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Quantum Computing May Make Ray Tracing Easier

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While the research opens up the doors for a future, hybrid approach between classical and quantum rendering, the current state of quantum computing likely puts the researchers' results within a timeframe of years before practical applications emerge.

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U.S., U.K., and Portuguese researchers have combined classical ray tracing algorithms with quantum computing to improve ray tracing performance as much as 190% by reducing the calculation workload substantially.

The researchers rendered a 128 x 128 three-dimensional ray-traced image via classical, non-optimized quantum, and optimized quantum rendering.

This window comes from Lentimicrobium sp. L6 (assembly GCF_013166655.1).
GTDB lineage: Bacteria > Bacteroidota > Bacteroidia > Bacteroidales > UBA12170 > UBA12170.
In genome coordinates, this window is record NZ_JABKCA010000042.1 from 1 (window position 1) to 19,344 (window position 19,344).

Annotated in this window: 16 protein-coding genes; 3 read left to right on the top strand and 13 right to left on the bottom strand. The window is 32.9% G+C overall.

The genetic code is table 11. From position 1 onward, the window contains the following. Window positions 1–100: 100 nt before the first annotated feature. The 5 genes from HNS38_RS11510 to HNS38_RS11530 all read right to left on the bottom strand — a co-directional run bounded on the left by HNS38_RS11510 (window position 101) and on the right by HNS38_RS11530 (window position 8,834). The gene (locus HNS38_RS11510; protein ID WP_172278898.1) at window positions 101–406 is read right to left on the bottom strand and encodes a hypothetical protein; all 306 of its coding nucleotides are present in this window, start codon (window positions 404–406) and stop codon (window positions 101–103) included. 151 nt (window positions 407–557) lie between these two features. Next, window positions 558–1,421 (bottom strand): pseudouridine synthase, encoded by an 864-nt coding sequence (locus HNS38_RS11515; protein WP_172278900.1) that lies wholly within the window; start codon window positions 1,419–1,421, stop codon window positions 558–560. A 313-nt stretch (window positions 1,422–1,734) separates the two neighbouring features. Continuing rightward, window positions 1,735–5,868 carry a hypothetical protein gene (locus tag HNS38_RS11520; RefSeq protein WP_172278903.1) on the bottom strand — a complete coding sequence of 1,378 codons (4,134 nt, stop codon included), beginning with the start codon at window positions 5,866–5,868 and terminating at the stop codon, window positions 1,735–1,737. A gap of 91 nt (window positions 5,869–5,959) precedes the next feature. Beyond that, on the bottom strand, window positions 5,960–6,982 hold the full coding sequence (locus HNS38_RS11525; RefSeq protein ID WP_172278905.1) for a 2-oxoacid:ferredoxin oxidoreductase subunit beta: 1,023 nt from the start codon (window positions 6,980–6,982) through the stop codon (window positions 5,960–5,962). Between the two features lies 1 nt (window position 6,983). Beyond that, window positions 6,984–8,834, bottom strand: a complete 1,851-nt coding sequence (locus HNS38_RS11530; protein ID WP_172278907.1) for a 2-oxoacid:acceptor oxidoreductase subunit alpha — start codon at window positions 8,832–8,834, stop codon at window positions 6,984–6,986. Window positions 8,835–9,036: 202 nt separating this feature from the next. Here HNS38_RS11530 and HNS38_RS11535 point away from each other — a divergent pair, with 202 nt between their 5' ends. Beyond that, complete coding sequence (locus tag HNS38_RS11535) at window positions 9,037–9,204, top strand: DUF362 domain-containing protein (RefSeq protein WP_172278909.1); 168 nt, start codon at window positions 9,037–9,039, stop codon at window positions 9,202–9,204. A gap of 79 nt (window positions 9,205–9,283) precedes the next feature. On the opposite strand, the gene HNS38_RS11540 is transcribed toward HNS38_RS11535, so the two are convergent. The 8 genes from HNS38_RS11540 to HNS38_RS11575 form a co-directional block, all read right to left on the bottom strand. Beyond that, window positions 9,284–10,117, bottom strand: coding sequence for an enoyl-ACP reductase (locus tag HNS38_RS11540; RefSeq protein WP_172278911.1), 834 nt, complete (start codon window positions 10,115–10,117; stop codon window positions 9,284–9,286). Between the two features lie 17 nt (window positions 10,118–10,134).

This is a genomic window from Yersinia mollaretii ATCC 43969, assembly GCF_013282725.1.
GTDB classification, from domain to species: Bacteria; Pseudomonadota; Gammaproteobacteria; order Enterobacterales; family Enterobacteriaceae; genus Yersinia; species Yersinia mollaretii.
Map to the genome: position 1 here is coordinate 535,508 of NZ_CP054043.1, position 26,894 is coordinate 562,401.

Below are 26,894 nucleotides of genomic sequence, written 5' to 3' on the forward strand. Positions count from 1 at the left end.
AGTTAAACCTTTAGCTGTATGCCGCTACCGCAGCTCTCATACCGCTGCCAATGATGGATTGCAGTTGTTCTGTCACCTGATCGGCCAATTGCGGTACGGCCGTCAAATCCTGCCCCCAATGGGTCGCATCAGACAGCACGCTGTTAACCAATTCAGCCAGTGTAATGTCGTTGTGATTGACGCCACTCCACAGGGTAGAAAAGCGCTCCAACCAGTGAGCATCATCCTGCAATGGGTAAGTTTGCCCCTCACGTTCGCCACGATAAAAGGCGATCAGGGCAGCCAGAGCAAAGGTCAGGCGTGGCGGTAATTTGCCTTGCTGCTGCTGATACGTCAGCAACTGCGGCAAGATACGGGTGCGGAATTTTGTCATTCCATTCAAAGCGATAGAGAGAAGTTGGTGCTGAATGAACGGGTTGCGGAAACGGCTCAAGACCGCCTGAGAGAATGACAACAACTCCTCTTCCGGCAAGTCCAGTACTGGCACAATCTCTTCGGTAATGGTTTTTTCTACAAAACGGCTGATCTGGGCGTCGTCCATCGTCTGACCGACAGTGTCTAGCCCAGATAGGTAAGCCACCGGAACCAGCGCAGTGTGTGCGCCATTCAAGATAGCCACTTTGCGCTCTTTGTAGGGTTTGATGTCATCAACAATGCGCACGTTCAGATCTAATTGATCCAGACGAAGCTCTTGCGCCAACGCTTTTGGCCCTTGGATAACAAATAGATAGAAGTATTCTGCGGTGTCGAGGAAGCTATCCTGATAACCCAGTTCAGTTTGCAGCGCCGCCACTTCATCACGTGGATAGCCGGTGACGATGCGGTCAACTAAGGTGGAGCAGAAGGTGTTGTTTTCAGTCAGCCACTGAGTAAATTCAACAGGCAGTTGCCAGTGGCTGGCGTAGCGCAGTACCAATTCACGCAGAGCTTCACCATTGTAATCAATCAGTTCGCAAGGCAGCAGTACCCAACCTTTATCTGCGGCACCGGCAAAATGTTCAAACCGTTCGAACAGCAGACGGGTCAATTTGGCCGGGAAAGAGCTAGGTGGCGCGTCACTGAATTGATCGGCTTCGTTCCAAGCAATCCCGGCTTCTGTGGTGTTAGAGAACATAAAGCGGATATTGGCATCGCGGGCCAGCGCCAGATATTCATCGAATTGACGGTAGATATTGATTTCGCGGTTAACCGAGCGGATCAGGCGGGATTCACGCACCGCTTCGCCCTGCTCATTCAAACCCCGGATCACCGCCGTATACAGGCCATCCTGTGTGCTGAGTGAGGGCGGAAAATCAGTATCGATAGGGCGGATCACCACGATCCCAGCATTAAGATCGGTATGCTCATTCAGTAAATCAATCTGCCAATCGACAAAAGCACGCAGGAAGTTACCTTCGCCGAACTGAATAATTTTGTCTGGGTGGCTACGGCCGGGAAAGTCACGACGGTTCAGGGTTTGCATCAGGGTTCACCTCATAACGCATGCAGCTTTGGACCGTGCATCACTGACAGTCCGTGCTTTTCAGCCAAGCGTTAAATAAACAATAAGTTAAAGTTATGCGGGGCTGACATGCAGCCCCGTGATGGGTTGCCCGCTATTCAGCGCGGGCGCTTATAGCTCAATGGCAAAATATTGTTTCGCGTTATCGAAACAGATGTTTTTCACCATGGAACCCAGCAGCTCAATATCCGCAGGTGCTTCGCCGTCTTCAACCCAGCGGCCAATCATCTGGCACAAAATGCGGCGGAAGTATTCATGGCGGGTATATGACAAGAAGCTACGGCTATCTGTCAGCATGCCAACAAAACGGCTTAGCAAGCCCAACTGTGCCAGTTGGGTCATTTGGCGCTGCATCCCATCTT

The classical technique required computing 2,678 million ray intersections; the unoptimized quantum method demanded just 1,366 million intersections; and the optimized quantum-classical hybrid algorithm required only 896,000 intersections.

Each image took hours of computing time to render, partly because quantum computing devices are still designed under the Noisy Intermediate-Scale Quantum product category.

The researchers suggested practical applications of this approach may take years to emerge, given the current state of quantum computing.

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